Live Face on Web, LLC v. Natchez Board of Realtors, Inc. et al

Filing 20

ORDER granting in part and denying in part 8 Motion to Strike. Signed by Honorable David C. Bramlette, III on March 9, 2018 (JBR)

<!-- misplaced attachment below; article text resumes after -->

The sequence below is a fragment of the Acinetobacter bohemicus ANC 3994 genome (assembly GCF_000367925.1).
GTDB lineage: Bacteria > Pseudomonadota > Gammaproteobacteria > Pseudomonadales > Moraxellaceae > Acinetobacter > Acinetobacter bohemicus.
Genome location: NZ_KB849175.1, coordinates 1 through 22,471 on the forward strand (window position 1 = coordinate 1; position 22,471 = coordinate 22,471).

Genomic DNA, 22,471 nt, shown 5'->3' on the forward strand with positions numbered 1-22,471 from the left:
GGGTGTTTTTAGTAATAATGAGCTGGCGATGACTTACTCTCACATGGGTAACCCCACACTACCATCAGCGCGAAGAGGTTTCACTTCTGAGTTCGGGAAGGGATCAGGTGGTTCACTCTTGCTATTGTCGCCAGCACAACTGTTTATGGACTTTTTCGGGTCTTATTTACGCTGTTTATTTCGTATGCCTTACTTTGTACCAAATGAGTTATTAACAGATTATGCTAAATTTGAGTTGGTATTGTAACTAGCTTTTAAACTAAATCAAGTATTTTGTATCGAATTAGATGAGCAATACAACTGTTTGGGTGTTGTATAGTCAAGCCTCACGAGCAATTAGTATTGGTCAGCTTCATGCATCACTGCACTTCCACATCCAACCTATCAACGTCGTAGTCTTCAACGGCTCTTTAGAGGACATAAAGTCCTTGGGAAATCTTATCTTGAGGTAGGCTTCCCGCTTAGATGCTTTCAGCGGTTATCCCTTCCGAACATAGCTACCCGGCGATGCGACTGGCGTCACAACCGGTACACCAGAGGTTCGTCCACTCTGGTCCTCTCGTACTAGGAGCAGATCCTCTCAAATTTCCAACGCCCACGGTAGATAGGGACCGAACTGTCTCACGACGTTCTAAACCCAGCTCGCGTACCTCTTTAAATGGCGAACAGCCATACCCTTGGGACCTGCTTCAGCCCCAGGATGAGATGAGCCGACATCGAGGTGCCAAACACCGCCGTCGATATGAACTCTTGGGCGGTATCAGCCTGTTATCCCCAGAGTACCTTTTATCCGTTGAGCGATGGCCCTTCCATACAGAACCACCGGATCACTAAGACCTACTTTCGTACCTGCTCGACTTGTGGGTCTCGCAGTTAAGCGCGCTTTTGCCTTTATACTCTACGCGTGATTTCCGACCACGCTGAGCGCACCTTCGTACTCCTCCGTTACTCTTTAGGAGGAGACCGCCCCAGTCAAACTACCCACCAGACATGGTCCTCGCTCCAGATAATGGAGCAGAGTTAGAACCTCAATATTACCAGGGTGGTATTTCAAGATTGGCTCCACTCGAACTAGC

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IN THE UNITED STATES DISTRICT COURT FOR THE SOUTHERN DISTRICT OF MISSISSIPPI WESTERN DIVISION LIVE FACE ON WEB, LLC PLAINTIFF V. CAUSE NO. 5:17-CV-122-DCB-MTP NATCHEZ BOARD OF REALTORS, INC., and JOE W. STEDMAN DEFENDANTS ORDER AND OPINION Before the Court is Plaintiff Live Face on Web, LLC’s Motion to Strike [Doc. 9] the Affirmative Defenses of Natchez Board of Realtors, Inc. Background Live Face on Web, LLC (“Live Face”) owns a copyright to software that allows a company to display on its website an image of a walking, talking host. This “website spokesperson” introduces a company’s website to online visitors. The Natchez Board of Realtors, Inc. (the “Board”) and its director, Joe Stedman, run a website that uses a website spokesperson video to promote the Board’s services. Live Face sued Stedman and the Board, alleging the Board’s website spokesperson video infringes on Live Face’s copyright. In its Answer, the Board raised twelve affirmative defenses —— six of which Live Face moves to strike. I Defenses raised by responsive pleading must be stated in short and plain terms. FED. R. CIV. P. 8(b). If a defense is insufficient, the Court may strike it from an answer. FED. R. CIV. P. 12(f). A defense can be insufficient as a matter of pleading or as a matter of law. A defense is insufficient as a matter of pleading if it fails to provide the plaintiff with fair notice of the defense raised.1 Woodfield v. Bowman, 193 F.3d 354, 362 (5th Cir. 1999). Fair notice will ordinarily require a defendant to do more than “baldly name” an affirmative defense. Id. at 362. But “bald naming” may suffice for discovery-dependent defenses like contributory negligence. Id. at 362 (citing American Motorists Ins. Co. v. Napoli, 166 F.2d 24, 26 (5th Cir. 1948)). A defense is insufficient as a matter of law if it cannot succeed under any circumstances. United States v. Renda, 709 F.3d 472, 479 (5th Cir. 2013). 1 The Court recognizes that the Fifth Circuit is yet to resolve a conflict among the district courts as to the pleading standard —— “plausibility” or “fair notice” —— that applies to affirmative defenses. That conflict is academic here: most of the Board’s affirmative defenses are pleaded insufficiently under the more lenient “fair notice” standard. Live Face, moreover, has not urged the Court to apply the heightened “plausibility” standard. 2 II Live Face asks the Court to strike six of the Board’s twelve affirmative defenses.2 Four defenses, Live Face argues, are insufficient as a matter of pleading. And the remaining two defenses, Live Face contends, are insufficient as a matter of law. The Court addresses each challenged defense in turn. A Live Face asks the Court to strike the Board’s second affirmative defense, laches, because it is pleaded insufficiently. That defense reads, “Plaintiff’s claims are barred by the doctrine of laches.” See Doc. 5, ¶60. The Court will strike this defense, but for a different reason. Laches applies when the legislature has not provided a fixed limitation period for the filing of a lawsuit. Petrella v. MetroGoldwyn-Mayer, Inc., 134 S. Ct. 1962, 1973 (2014). Because the legislature has enacted a three-year statute of limitations for this copyright infringement suit, 17 U.S.C. § 507(b), laches is not a viable defense. See Oracle America, Inc. v. Hewlett Packard Enterprise Co., 2017 WL 635291, at *2 (N.D. Cal. 2017) (striking laches defense in copyright infringement action); Malibu Media, LLC v. Zumbo, 2014 WL 2742830, at *5 (M.D. Fla. 2014) (same). 2 The Board did not file a response in opposition to Live Face’s Motion. 3 The Board’s laches defense is insufficient as a matter of law. Because laches is not a viable defense to this copyright infringement suit, the defense cannot succeed under any circumstances. The Court therefore GRANTS Live Face’s Motion to Strike the Board’s second affirmative defense, laches. B Live Face next asks the Court to strike the Board’s third affirmative defense, estoppel, because it is pleaded insufficiently. This defense is pleaded as generally as the last: the Board states only that “Plaintiff’s claims are barred by the doctrine of estoppel.” See Doc. 5, ¶62. The affirmative defense of estoppel consists of four elements: “(1) the plaintiff must know the facts of the defendant’s infringing conduct; (2) the plaintiff must intend that its conduct shall be acted on or must so act that the defendant has a right to believe that it is so intended; (3) the defendant must be ignorant of the true facts; and (4) the defendant must rely on the plaintiff’s conduct to its injury.” Carson v. Dynegy, Inc., 344 F.3d 446, 453 (5th Cir. 2003). The Board’s one-sentence effort to plead the defense of estoppel fails to provide Live Face the fair notice the Fifth Circuit requires. As pleaded, the defense omits at least two key facts: the conduct on which the Board contends it detrimentally 4 relied and the nature of Live Face’s alleged knowledge of the Board’s infringing conduct. The Board’s estoppel defense is insufficient as a matter of pleading. The Court therefore GRANTS Live Face’s Motion to Strike the Board’s third affirmative defense, estoppel, but accords the Board leave to properly plead this defense should it wish to pursue it in this case. C Live Face affirmative asks defense, the Court unclean to strike hands, the because Board’s it is fourth pleaded insufficiently. The defense states only that “Plaintiff’s claims are barred by the doctrine of unclean hands.” Doc. 5, ¶63. Unclean hands, if proved, defeats a plaintiff’s claim for equitable relief. To avail itself of the defense, the defendant must show that it was “personally” injured by the plaintiff’s inequitable conduct. Mitchell Bros. Film Grp. v. Cinema Adult Theater, 604 F.2d 852, 863 (5th Cir. 1979). The Board fails to plead unclean hands with enough specificity to provide Live Face fair notice. Without some indication of the conduct that the Board finds inequitable, Live Face cannot appropriately tailor its discovery on the issue. See Software Publishers Ass’n v. Scott & Scott, LLP, 2007 WL 2325585, at *2 5 (N.D. Tex. 2007)(striking “bald assertion” of unclean hands defense). The Board’s unclean hands defense is insufficient as a matter of pleading. The Court therefore GRANTS Live Face’s Motion to Strike the Board’s fourth affirmative defense, unclean hands, but accords the Board leave to properly plead this defense should it wish to pursue it in this case. D Next, Live Face challenges the Board’s sixth affirmative defense, which attempts to raise the issue of Live Face’s failure to mitigate damages. The defense states, “[i]f plaintiff suffered any damages, which is denied by this Defendant, Plaintiff failed to take steps to mitigate any such damages.” Doc. 5, ¶65. The defense of failure to mitigate resembles the defense of contributory negligence; both are difficult to plead with any specificity before reasonable discovery. And that is perhaps why the Fifth Circuit has advised —— in dicta —— that contributory negligence is a defense that may be pleaded by merely reciting its name. Woodfield, 193 F.3d at 362 & n. 30 (internal citation omitted). It follows that failure to mitigate, too, may be pleaded with less specificity than other defenses. It would be premature to strike the Board’s defense of failure to mitigate before any discovery is conducted. See Two Men and a 6 Truck Int’l v. Two Guys Moving Bossier, LLC, 2015 WL 7573216, at *2 (M.D. La. 2015). The Court therefore DENIES Live Face’s Motion to Strike the Board’s sixth affirmative defense, failure to mitigate. Live Face may re-urge a motion to strike this defense after reasonable discovery. E Live Face asks the Court to strike the Board’s seventh affirmative insufficient defense, as a innocent matter infringement, of law. The because defense is it is legally insufficient, the Board insists, because innocent infringement is not an affirmative defense to copyright infringement liability. The Court agrees. Innocent infringement reduces the amount of statutory damages a court may award, Fitzgerald Pub. Co. v. Baylor Pub. Co., 807 F.2d 1110, 1113 (2d Cir. 1986), but does not negate infringement liability. See, e.g., Sream, Inc. v. MLF Tobacco Shop, LLC, 2017 WL 4838788, at *3 (S.D. Fla. 2017); Pk Studios, Inc. v. R.L.R. Investments, LLC, 2016 WL 4529323, at *4 (M.D. Fla. 2016); Lizalde v. Advanced Planning Servs., Inc., 875 F. Supp. 2d 1150, 1164 n. 11 (S.D. Cal. 2012). The affirmative defense of innocent infringement cannot succeed under any set of facts because it is not, in fact, an affirmative defense to infringement liability. And the innocence 7 of an infringer is not relevant where, as here, the plaintiff asks for actual, rather than statutory, damages. See Interplan Architects, Inc. v. C.L. Thomas, Inc., 2010 WL 4366990, at *46 (S.D. Tex. 2010). The Court therefore GRANTS Live Face’s Motion to Strike the Board’s seventh affirmative defense, innocent infringement. F Finally, Live Face asks the Court to strike the Board’s eighth affirmative defense, in which the Board asserts the $200 statutory damage minimum for copyright actions. See 17 U.S.C. 504(c); Doc. 5, ¶67. This affirmative defense is insufficient as a matter of law. The statutory minimum set forth in 17 U.S.C. § 504(c)(2) does not apply because Live Face elected to recover actual —— not statutory —— damages.3 See 17 U.S.C. § 504(a); In re Isbell Records, Inc., 774 F.3d 859, 873 (5th Cir. 2014). The Court therefore GRANTS Live Face’s Motion to Strike the Board’s eighth affirmative defense. III The Board’s second, seventh, and eighth affirmative defenses are insufficient as a matter of law. The Board’s third and fourth 3 Should Live Face alter its election to request statutory damages at any point before entry of final judgment, the statutory minimum of 17 U.S.C. § 504(c)(2) and issues attendant thereto would become relevant, and the Court would, of course, permit the Board to raise those issues in response to the altered election. 8 affirmative defenses are insufficient as a matter of pleading, but the Court grants the Board leave to properly plead these defenses if it wishes to pursue them in this case. The Board’s sixth affirmative defense is pleaded sufficiently for this stage of the litigation. Accordingly, IT IS HEREBY ORDERED that Live Face on Web, LLC’s Motion to Strike [Doc. 9] the Affirmative Defenses of Natchez Board of Realtors, Inc. is GRANTED IN PART as to Natchez Board of Realtors, Inc.’s second, third, fourth, seventh, and eighth affirmative defenses, but DENIED IN PART as to Natchez Board of Realtors, Inc.’s sixth affirmative defense. FURTHER ORDERED that the Natchez Board of Realtors, Inc.’s second, third, fourth, seventh, and eighth affirmative defenses are STRUCK from the record of this action. FURTHER ORDERED that if the Natchez Board of Realtors, Inc. wishes to pursue the affirmative defenses of estoppel and unclean hands, it shall file an amended answer pleading these defenses with sufficient specificity within ten days of entry of this Order. SO ORDERED, this the 9th day of March, 2018. /s/ David Bramlette_________ UNITED STATES DISTRICT JUDGE 9